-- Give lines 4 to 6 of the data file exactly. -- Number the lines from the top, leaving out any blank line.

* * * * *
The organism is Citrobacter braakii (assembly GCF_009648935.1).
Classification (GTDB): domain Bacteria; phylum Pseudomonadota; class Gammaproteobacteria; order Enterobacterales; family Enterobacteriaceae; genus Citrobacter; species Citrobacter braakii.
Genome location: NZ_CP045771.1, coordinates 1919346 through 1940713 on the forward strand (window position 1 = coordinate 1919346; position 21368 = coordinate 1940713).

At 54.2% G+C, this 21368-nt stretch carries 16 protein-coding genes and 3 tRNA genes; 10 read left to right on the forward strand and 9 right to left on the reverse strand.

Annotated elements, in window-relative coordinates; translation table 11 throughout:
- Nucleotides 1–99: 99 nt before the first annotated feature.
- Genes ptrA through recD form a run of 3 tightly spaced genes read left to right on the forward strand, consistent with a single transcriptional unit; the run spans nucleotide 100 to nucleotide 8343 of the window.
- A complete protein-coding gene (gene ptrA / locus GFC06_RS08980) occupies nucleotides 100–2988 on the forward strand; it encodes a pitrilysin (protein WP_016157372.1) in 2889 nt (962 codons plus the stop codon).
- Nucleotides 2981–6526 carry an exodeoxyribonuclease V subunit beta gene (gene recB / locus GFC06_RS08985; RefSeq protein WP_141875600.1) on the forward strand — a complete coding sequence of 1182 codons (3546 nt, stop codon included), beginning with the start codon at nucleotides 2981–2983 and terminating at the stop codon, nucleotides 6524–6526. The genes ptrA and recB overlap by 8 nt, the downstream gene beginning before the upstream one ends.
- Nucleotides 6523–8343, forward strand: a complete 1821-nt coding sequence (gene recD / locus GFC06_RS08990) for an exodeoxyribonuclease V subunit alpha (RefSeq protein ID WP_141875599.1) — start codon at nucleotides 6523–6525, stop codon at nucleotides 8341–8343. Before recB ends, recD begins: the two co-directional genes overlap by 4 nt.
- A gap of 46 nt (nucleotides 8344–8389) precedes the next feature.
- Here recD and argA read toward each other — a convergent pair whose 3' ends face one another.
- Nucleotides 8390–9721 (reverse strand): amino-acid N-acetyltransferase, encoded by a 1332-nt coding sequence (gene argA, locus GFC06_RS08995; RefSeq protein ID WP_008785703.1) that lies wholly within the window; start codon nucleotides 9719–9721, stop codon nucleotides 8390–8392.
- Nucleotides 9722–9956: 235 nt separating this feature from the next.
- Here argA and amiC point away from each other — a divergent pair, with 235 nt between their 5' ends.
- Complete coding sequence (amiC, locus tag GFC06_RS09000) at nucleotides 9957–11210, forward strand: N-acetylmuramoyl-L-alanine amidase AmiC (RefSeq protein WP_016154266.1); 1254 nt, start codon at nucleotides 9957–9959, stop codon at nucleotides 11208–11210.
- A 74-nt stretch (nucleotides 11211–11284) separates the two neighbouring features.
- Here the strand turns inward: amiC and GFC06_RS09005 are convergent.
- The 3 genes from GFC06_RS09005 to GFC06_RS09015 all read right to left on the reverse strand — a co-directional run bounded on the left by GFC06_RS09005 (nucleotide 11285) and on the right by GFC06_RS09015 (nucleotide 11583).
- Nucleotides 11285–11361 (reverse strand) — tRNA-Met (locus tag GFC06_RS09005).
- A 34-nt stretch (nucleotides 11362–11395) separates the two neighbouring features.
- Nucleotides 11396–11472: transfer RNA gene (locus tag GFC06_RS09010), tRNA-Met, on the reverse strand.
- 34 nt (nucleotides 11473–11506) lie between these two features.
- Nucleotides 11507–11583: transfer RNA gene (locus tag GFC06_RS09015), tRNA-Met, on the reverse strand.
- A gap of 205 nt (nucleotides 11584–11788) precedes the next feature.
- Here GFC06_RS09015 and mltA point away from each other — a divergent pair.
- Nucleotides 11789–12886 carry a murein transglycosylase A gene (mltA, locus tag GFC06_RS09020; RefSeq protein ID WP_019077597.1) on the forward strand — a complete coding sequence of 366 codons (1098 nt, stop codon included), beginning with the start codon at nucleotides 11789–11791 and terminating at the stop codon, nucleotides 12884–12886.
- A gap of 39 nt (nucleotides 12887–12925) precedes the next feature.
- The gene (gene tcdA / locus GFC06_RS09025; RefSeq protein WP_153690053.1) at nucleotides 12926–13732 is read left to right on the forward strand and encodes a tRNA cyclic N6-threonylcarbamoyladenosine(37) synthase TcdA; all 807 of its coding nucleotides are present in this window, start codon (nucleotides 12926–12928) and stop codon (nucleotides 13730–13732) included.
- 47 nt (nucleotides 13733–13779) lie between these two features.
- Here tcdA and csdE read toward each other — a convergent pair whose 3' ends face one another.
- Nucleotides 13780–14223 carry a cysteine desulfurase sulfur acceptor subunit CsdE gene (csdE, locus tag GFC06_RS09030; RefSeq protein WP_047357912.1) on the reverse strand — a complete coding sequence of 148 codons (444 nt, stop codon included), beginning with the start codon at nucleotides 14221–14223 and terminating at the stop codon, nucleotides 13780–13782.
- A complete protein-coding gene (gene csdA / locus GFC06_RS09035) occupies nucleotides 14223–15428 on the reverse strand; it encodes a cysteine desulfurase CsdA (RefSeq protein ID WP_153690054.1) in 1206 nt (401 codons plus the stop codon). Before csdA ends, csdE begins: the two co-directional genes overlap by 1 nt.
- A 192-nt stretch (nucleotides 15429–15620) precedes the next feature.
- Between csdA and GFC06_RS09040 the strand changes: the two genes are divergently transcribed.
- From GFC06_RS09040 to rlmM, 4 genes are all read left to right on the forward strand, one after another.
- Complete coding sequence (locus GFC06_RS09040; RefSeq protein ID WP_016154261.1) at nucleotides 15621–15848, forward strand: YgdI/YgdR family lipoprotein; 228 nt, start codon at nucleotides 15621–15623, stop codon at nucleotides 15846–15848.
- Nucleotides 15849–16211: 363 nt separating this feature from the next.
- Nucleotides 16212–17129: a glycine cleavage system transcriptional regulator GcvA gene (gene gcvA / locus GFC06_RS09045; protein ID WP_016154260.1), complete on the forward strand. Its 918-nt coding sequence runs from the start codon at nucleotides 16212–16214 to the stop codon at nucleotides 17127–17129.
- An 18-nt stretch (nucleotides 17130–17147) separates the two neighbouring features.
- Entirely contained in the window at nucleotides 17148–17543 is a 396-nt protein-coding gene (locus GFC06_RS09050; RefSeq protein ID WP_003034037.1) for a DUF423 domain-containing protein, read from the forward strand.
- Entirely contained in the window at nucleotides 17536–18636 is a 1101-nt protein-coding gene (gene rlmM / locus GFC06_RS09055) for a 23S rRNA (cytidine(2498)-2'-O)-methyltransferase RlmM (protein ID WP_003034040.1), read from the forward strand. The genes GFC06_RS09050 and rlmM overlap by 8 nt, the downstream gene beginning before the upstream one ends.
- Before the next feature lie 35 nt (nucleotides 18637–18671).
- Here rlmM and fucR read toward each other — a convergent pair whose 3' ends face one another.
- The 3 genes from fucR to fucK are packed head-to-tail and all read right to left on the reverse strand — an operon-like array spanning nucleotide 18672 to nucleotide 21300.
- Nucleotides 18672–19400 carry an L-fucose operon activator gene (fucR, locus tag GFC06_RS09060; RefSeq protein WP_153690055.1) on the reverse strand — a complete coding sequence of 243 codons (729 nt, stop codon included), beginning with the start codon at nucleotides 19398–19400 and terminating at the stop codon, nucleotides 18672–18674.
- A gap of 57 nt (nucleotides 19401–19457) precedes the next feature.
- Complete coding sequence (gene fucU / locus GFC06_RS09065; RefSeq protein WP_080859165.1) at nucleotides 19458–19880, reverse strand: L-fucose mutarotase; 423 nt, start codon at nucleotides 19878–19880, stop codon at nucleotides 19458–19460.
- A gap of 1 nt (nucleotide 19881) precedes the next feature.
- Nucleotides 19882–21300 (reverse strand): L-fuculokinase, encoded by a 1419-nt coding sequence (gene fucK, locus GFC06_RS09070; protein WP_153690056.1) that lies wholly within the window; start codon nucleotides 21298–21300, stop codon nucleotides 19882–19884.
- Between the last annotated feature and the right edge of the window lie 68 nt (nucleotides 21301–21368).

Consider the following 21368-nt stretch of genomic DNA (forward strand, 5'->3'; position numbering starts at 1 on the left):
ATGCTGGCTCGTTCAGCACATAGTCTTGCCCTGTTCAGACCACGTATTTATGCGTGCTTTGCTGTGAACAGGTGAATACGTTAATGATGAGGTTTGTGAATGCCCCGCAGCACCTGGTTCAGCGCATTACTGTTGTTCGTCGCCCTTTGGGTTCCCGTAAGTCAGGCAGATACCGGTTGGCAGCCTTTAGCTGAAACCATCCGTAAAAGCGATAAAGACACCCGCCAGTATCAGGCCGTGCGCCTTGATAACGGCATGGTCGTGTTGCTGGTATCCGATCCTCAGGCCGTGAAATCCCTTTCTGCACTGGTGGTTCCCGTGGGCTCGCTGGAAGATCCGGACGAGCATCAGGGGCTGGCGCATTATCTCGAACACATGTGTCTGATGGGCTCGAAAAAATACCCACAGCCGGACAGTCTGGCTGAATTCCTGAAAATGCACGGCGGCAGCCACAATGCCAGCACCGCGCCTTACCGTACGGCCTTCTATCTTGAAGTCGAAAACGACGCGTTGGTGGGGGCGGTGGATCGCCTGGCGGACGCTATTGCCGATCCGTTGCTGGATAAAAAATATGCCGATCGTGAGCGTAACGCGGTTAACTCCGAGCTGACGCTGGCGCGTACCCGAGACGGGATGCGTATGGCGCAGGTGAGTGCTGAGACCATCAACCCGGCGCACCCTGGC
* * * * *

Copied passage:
At 54.2% G+C, this 21368-nt stretch carries 16 protein-coding genes and 3 tRNA genes; 10 read left to right on the forward strand and 9 right to left on the reverse strand.

Annotated elements, in window-relative coordinates; translation table 11 throughout:
- Nucleotides 1–99: 99 nt before the first annotated feature.